Windows XP and Vista News and Tips

Some stuff I didn’t get a chance to comment on this week.

Mark Minasi is one of those guys tech people look up too, published many books on technology and always seems to be on top of and in the middle of everything Windows related. He has a monthly newsletter and this one has some great Windows Vista info in it. This month he talks about Windows Vista Complete PC backup system, using it to backup to an unsupported network drive, Windows Vista does not recognize Windows XP’s roaming profiles, and Software License Manager.

CompletePC Trap: Never Lower Your Drive Size
I love Vista’s new CompletePC backup system. In case you’ve not looked into it, CompletePC Backup has a few neat features:

It backs up entire drive letters to a VHD (virtual hard disk) format. The process takes quite a while the first time you do it, but the incremental backups are quite quick, in my experience.
The beauty of the VHD format is that it allows you to create multiple snapshots of a disk, all stored in one file. Even better, the file format is smart enough to just hang onto the incremental information, so that even if you’ve done a complete save of, say, your C: drive ten times over the past few days, the VHD file won’t be ten times the size of your data. Instead, the backup will probably be only a few percent larger than the current size of the data on your hard disk.

Here’s the really neat part: restoring a CompletePC backup. When storing your system information to the VHD file, CompletePC removes the hardware-specific parts of the backup. Result: you can restore your CompletePC backup to another system as a bare-metal restore, regardless of the make and model of the system that you’re doing the restore on. So, for example, suppose you have an Acme laptop running Vista on a given motherboard chipset, ATI video chipset, and an IDE (“PATA”) hard disk. You make a CompletePC backup of that system. Then the Acme laptop dies and you buy a Zephyr laptop that features a different motherboard chipset, an Nvidia video chip, and a SATA hard disk. You boot the Zephyr laptop with the Vista Install DVD and use CompletePC Restore to restore your Acme laptop’s data and operating system to the much-different Zephyr… and it works. (This assumes that Vista has or can find drivers for the stuff in the Zephyr, of course.) Source: Mark Minasi’s Windows Networking Tech Page Issue #63 July 2007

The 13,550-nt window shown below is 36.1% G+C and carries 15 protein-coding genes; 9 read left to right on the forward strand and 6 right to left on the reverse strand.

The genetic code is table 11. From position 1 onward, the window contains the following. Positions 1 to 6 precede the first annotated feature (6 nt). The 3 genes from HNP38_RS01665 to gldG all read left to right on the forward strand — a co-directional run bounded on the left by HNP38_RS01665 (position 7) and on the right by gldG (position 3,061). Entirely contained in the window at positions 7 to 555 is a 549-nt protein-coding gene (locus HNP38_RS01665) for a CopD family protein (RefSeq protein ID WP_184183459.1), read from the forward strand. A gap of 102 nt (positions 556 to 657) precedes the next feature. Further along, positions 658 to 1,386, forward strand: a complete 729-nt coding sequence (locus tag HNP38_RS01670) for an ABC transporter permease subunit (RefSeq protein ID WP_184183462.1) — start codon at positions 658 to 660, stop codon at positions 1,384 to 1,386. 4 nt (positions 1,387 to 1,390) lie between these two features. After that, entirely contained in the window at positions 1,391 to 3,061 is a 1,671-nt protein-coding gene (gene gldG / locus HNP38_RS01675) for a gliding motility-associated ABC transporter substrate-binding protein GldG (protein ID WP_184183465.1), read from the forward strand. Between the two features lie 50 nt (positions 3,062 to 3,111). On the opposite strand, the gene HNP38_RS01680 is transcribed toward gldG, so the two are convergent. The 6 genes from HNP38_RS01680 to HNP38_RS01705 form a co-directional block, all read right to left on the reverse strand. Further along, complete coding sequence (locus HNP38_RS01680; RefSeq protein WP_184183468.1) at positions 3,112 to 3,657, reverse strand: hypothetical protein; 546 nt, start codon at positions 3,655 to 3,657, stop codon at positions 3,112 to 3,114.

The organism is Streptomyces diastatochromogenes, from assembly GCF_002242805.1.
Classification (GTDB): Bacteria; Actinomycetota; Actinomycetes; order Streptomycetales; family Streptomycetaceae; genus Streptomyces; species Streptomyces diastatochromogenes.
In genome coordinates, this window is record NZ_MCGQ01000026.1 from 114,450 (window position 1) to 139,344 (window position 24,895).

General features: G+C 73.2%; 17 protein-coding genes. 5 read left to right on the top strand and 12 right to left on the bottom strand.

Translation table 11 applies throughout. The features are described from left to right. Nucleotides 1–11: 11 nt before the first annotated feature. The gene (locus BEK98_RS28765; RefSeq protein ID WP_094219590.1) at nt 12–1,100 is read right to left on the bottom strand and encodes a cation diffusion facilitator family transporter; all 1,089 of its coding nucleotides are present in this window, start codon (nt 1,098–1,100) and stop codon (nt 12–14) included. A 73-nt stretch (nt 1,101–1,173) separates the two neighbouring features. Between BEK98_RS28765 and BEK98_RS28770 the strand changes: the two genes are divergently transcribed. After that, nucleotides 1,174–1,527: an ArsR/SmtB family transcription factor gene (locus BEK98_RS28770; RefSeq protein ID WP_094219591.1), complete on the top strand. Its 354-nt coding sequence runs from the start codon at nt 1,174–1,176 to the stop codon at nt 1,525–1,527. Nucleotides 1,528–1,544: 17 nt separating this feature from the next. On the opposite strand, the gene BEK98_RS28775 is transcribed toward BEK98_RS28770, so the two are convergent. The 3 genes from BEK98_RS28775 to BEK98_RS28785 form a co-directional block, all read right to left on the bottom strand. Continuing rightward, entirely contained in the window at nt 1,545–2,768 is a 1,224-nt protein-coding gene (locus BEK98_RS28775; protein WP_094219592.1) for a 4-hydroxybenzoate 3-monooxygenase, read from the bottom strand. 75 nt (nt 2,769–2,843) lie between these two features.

Six months on, Vista users still griping Some working around flaws or sticking with Windows XP. Jessica Mintz talks to Chris Pirillo about Windows Vista and him upgrading back to Windows XP.

Microsoft re-assures partners on Vista compatibility Microsoft has used its annual Worldwide Partner Conference (WPC) to stress that it’s working to solve stubborn compatibility problems between Windows Vista and partner products.

Vista’s advanced speech recognition technology The fake Steve Jobs talks about Vista’s speech recognition, includes video of someone using it to write a perl script.